The Problem With Cheerios

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The Problem With Cheerios

Cheerios is a breakfast cereal that’s been around longer than I have. First introduced in 1941 as CheeriOats, it’s not much more than its original namesake: pulverized oats shaped like a donut.

My grandkids require a stock of the little round oat cereal, thus the brightly colored box sits in the pantry, ready for their breakfast on the occasional sleepover at Oma and Pappa’s.

I don’t think I’ve eaten a Cheerio in the last 60 years but yesterday I ran out of the whole grain cereal I like and dived in for lack of anything else to eat. I poured in a decent amount of the cute brown donut shaped cereal, added just the right amount of Almond Milk so they just barely floated—wading, actually—then layered the top of the meal with fresh cut strawberries.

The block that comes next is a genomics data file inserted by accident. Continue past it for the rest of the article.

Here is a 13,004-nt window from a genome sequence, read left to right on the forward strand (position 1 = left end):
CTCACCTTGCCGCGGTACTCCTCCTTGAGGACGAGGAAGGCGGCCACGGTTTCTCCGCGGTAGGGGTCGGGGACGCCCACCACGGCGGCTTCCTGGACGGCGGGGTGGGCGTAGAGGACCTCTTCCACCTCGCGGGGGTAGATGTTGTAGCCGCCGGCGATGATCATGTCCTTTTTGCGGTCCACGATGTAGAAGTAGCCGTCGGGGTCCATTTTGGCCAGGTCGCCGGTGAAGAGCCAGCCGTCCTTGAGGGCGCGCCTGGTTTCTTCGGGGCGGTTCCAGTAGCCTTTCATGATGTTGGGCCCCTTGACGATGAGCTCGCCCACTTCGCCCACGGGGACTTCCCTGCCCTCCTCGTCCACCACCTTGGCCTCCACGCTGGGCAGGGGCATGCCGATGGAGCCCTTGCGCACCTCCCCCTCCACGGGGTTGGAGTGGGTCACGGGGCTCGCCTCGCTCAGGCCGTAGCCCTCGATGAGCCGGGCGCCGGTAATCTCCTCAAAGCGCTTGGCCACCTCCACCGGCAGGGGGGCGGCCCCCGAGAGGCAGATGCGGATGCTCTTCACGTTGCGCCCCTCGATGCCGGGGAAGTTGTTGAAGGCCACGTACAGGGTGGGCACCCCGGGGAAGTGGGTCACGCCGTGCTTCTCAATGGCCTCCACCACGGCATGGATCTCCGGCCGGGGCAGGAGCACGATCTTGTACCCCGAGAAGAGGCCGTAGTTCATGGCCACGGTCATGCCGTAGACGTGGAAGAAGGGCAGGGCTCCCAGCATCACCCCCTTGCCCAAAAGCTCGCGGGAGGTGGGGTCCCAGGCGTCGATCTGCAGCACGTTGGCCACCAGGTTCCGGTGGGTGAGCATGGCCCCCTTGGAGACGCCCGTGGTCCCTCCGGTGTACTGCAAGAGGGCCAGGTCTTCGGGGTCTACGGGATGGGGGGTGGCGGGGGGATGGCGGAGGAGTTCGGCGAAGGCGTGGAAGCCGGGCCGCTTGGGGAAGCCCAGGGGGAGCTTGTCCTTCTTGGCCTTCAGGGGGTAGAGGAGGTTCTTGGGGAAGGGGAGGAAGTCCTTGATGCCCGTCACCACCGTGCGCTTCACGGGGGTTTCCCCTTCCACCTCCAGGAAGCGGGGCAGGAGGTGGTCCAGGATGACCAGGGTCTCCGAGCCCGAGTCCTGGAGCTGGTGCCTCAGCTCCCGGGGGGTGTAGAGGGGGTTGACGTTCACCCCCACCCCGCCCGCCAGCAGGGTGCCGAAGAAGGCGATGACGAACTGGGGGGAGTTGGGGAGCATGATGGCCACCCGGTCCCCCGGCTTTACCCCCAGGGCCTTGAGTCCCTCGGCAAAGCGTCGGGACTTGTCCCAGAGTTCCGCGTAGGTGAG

My expectation was a breakfast the way I like it: a spoonful of milk, the sweetness of the strawberry, the crunch of the cereal. I got the first two, but the second had vanished. Turns out that after even a few minutes of swimming in liquid, Cheerios dissolves into a brown mélange of tasteless pulverized grain floating atop the milk. Not what I expected.

And that’s the point of this post, expectations. My grandkids like Cheerios because they dissolve in milk. I won’t use them as a last resort meal again for exactly the same reason.

Our expectations set bias. When we expect a piece of gear to perform a certain way—perhaps musical, powerful, and authoritative—and we get delicate, airy, and reserved instead, we almost always ignore its strong points because our expectations mask them.

I do my best to find the positive in every experience, but I just gotta say, Cheerios won’t be filling my bowl again.

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Paul McGowan

Founder & CEO

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